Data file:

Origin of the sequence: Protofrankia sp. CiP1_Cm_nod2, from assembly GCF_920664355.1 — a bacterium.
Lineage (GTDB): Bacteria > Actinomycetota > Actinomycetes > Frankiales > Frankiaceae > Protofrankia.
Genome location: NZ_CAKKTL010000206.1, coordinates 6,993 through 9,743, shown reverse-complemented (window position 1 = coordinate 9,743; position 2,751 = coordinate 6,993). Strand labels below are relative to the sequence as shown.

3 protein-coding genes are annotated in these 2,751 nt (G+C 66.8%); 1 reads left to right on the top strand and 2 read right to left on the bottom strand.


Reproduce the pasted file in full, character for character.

Origin of the sequence: Protofrankia sp. CiP1_Cm_nod2, from assembly GCF_920664355.1 — a bacterium.
Lineage (GTDB): Bacteria > Actinomycetota > Actinomycetes > Frankiales > Frankiaceae > Protofrankia.
Genome location: NZ_CAKKTL010000206.1, coordinates 6,993 through 9,743, shown reverse-complemented (window position 1 = coordinate 9,743; position 2,751 = coordinate 6,993). Strand labels below are relative to the sequence as shown.

3 protein-coding genes are annotated in these 2,751 nt (G+C 66.8%); 1 reads left to right on the top strand and 2 read right to left on the bottom strand.